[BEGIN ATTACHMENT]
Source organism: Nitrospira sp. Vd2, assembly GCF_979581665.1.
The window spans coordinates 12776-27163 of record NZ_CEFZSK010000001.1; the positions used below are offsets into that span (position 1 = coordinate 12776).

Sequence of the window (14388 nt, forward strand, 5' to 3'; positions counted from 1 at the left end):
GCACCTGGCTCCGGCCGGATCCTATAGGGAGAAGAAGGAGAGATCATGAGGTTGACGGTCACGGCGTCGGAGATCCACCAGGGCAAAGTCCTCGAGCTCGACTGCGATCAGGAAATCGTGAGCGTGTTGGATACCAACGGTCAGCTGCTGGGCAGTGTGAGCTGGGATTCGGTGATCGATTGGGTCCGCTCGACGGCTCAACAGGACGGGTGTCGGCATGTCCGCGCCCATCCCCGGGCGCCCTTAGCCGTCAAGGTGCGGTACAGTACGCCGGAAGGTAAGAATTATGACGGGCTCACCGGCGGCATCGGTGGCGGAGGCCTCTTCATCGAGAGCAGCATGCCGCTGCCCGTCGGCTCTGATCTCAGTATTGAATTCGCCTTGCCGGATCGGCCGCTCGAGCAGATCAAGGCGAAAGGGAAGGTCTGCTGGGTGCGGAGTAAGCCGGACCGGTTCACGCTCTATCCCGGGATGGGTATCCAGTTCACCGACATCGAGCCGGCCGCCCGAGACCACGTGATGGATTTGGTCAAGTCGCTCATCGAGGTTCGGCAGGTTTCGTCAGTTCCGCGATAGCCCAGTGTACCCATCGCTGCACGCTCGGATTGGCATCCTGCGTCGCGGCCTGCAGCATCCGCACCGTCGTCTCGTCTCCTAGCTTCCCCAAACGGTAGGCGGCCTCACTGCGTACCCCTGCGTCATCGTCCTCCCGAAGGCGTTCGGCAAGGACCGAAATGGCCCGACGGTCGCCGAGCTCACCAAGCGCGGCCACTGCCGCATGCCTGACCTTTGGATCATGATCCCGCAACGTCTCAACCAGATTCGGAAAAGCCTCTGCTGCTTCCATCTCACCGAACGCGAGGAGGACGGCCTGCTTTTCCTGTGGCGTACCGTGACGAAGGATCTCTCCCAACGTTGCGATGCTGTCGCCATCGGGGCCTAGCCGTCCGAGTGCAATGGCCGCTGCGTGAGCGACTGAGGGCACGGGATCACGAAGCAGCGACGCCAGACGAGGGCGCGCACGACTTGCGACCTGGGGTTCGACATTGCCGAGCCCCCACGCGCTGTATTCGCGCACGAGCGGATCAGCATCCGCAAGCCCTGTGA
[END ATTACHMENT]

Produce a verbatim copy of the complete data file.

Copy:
Source organism: Nitrospira sp. Vd2, assembly GCF_979581665.1.
The window spans coordinates 12776-27163 of record NZ_CEFZSK010000001.1; the positions used below are offsets into that span (position 1 = coordinate 12776).

Sequence of the window (14388 nt, forward strand, 5' to 3'; positions counted from 1 at the left end):
GCACCTGGCTCCGGCCGGATCCTATAGGGAGAAGAAGGAGAGATCATGAGGTTGACGGTCACGGCGTCGGAGATCCACCAGGGCAAAGTCCTCGAGCTCGACTGCGATCAGGAAATCGTGAGCGTGTTGGATACCAACGGTCAGCTGCTGGGCAGTGTGAGCTGGGATTCGGTGATCGATTGGGTCCGCTCGACGGCTCAACAGGACGGGTGTCGGCATGTCCGCGCCCATCCCCGGGCGCCCTTAGCCGTCAAGGTGCGGTACAGTACGCCGGAAGGTAAGAATTATGACGGGCTCACCGGCGGCATCGGTGGCGGAGGCCTCTTCATCGAGAGCAGCATGCCGCTGCCCGTCGGCTCTGATCTCAGTATTGAATTCGCCTTGCCGGATCGGCCGCTCGAGCAGATCAAGGCGAAAGGGAAGGTCTGCTGGGTGCGGAGTAAGCCGGACCGGTTCACGCTCTATCCCGGGATGGGTATCCAGTTCACCGACATCGAGCCGGCCGCCCGAGACCACGTGATGGATTTGGTCAAGTCGCTCATCGAGGTTCGGCAGGTTTCGTCAGTTCCGCGATAGCCCAGTGTACCCATCGCTGCACGCTCGGATTGGCATCCTGCGTCGCGGCCTGCAGCATCCGCACCGTCGTCTCGTCTCCTAGCTTCCCCAAACGGTAGGCGGCCTCACTGCGTACCCCTGCGTCATCGTCCTCCCGAAGGCGTTCGGCAAGGACCGAAATGGCCCGACGGTCGCCGAGCTCACCAAGCGCGGCCACTGCCGCATGCCTGACCTTTGGATCATGATCCCGCAACGTCTCAACCAGATTCGGAAAAGCCTCTGCTGCTTCCATCTCACCGAACGCGAGGAGGACGGCCTGCTTTTCCTGTGGCGTACCGTGACGAAGGATCTCTCCCAACGTTGCGATGCTGTCGCCATCGGGGCCTAGCCGTCCGAGTGCAATGGCCGCTGCGTGAGCGACTGAGGGCACGGGATCACGAAGCAGCGACGCCAGACGAGGGCGCGCACGACTTGCGACCTGGGGTTCGACATTGCCGAGCCCCCACGCGCTGTATTCGCGCACGAGCGGATCAGCATCCGCAAGCCCTGTGA